- To begin the three-part breath – Find a comfortable position, either seated or lying down. You may want to do a light stretch so you can thoroughly relax while settling into your position.
- Begin with a belly-breath – As mentioned before, draw air down into the belly, allowing it to expand. This brings air deeper into the lungs through the proper use of the diaphragm muscle. Continue breathing into the belly until you are relaxed and feel comfortable where you are at. Belly-breath for a few minutes. This gives time for your diaphragm to lengthen and stretch.
- Allow the breath to progress into the ribs – For the next step of this method, continue breathing into the belly. At this point though, you are going to allow the air to fill a larger area of the lungs. Pulling the air in, let your rib cage expand and your lungs fill.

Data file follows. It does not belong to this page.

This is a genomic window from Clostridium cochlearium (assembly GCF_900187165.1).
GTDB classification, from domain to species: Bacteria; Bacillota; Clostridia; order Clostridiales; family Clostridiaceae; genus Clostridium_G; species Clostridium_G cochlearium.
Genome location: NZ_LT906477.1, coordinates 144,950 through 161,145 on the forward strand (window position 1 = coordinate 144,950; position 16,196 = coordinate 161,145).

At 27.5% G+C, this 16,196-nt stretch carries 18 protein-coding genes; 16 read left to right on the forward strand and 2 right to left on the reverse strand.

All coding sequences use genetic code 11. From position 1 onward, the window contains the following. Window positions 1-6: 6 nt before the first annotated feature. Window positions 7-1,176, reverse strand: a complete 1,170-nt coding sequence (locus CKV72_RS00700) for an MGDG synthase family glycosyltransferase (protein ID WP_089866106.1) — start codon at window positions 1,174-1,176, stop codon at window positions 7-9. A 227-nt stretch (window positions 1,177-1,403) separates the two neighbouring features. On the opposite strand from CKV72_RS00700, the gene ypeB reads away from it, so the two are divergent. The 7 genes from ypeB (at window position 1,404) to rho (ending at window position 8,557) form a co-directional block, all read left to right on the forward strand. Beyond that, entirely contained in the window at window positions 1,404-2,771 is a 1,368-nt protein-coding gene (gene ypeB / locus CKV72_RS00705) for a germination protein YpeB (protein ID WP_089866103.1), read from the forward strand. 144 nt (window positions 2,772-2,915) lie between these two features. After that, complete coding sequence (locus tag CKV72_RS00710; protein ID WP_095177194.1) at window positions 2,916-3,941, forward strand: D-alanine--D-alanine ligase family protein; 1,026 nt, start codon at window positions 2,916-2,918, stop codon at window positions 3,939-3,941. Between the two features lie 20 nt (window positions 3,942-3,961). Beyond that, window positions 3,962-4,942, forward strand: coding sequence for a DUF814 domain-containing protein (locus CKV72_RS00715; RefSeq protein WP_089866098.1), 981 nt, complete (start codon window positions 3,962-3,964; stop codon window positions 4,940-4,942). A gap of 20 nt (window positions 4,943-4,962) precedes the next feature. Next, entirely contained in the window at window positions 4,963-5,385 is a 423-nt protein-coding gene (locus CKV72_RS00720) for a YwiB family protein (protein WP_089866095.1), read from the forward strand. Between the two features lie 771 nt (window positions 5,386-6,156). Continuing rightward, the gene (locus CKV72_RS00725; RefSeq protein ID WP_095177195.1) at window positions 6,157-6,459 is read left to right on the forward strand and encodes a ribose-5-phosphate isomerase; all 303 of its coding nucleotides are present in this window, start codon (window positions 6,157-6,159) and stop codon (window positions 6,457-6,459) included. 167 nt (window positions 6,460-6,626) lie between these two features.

- Continue with a progressive, full exhalation – As you exhale, slowly let the ribs come back to normal position before exhaling all the air from deep within the lungs. Be sure to release all the air from the lungs, as this will make your inhale come more naturally.
- Draw the air deep, while expanding the upper body as well – At this point in the breath work, you should be comfortable drawing air deep into the lower lungs, allowing the air to continue to expand higher into the torso. Now you will draw a progressive breath. Inhale deep into the lungs with the belly-breath, then allow the air to expand the ribs, and finally raise the chest area.
- Proceed with another progressive, full exhalation – Begin by letting your chest fall, then brining the ribs back to the normal state. Continue exhaling by releasing the air from the bottom of your lungs. This is the final part of the three-part breath.